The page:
The TGM Group had become victims of its own success. With a fleet of over 400 buses and coaches, TGM provides Airport, Coach, Bus and Flight Delay Services. The company is part of the successful Arriva group, providing public transport services across the UK and Europe.
With satellite offices, often in remote locations, TGM had embraced virtualisation as a method of delivering IT services whilst keeping maintenance and management costs low. However, the company had grown quickly and it soon became clear to Roger Phillips, IT and Network Manager, that the infrastructure would need beefing up to maintain service levels. The TGM Group was added to my responsibilities in January 2011 and I thoroughly reviewed the whole IT infrastructure’ explained Roger, ‘so we could clearly identify where bottlenecks were likely to develop’ and make proposals accordingly.
An initial report, produced by CWL, identified that the virtualised environment was in danger of becoming significantly over-utilised with insufficient storage and not enough bandwidth. It was clear growth had been faster than expected and provision had not been made for infrastructure enhancement.’ This created a real dilemma for management: the upgrade was required, but funds were not available beyond the capex proposal already signed off. CWL Systems have a genuinely ‘client centric’ culture, which translates to a problem solving by everyone in the company, from the Sales Director to the most junior helpdesk approach to client issues. ‘We recognise that our success is dependent upon our clients’ explains Andy Griffiths, CWL’s Managing Director, ‘and this is understood technician’.
Solving the problem
Frequently IT issues are not technical at all. The situation Roger Phillips found himself in is not uncommon: upgrades required to maintain service levels but within financial constraints. Often companies have to struggle along until the next financial year before funds are made available but not in this case. CWL recognised Roger’s dilemma and restructured the contract so that work on the upgrade could start immediately. As Roger Phillips explains, ‘CWL’s flexibility and focus meant that the business got the infrastructure it needed, when it was needed’.
When new equipment is acquired there is often a question of what to do with existing infrastructure. The upgrade path included new HP EX Servers and an HP Left hand SAN which meant that much of the existing infrastructure would be surplus to requirement. However, in TGM Group’s case, many servers were quite new and a rip-and-replace strategy was simply inappropriate. CWL’s engineers used their knowledge and experience to develop a project that made both good technical and financial sense. Part of the CWL strategy was to re-employ existing hardware for DR and replication. It was a win, win, win strategy: TGM got the infrastructure needed to maintain service levels at satellite offices, they got a new, enhanced DR infrastructure and the contract changes meant they completed the upgrade without having to wait for a new financial year.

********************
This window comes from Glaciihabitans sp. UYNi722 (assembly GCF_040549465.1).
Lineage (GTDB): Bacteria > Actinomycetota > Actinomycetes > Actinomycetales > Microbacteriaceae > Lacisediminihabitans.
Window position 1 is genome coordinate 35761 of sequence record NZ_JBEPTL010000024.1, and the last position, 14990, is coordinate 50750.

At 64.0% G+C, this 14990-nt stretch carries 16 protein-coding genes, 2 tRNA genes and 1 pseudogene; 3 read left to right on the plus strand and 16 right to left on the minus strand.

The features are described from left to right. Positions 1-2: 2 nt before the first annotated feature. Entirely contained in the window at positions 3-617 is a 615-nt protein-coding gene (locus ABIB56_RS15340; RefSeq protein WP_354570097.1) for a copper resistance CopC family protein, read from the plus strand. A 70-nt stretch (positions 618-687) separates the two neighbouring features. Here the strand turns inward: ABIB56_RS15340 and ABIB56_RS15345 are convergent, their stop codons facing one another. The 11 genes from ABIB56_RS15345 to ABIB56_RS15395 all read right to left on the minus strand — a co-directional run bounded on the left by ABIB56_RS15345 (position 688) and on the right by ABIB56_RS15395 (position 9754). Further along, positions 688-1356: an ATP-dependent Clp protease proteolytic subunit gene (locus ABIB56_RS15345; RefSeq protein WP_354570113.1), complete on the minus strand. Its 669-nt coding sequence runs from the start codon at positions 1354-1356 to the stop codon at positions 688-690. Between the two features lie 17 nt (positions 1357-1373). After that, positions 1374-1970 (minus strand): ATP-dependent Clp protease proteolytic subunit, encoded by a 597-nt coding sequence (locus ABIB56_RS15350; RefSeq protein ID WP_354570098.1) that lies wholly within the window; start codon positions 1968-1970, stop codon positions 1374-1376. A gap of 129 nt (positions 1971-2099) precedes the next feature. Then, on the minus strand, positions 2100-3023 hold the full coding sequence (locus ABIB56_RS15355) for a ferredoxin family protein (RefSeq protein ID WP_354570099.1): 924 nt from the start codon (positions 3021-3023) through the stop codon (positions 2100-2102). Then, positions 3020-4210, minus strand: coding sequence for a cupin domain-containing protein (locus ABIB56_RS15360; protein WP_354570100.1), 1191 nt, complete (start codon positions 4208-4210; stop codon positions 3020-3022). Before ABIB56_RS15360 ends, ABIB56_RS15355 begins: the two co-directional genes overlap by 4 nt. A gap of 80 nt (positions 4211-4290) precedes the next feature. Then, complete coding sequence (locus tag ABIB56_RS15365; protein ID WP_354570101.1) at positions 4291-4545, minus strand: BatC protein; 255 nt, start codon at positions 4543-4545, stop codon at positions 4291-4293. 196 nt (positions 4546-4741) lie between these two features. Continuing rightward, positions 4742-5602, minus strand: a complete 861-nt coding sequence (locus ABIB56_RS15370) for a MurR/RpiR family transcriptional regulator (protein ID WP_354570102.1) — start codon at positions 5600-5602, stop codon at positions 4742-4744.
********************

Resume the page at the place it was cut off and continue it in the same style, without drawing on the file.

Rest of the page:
‘CWL’s engineers were very familiar with TGM’s infrastructure’ recalls Roger, ‘they not only designed an effective upgrade path, they also made sure that the implementation was completed with as little disruption as possible’. Work started at the headquarters first and local users immediately noticed improved performance. As bandwith enhancements are made, this performance will be enjoyed by staff at remote locations.
Successful businesses are dynamic environments. They respond to change, adapting infrastructure and operations to maintain market leadership and growth. Often this puts pressure on prudent financial management, which is when companies need their business partners’ understanding and support. By staying close to TGM Group, CWL management quickly identified where contract changes could be made and ensured infrastructure upgrades kept pace with business growth. As a true business partner, CWL recognises that their clients’ success is critical to their own success.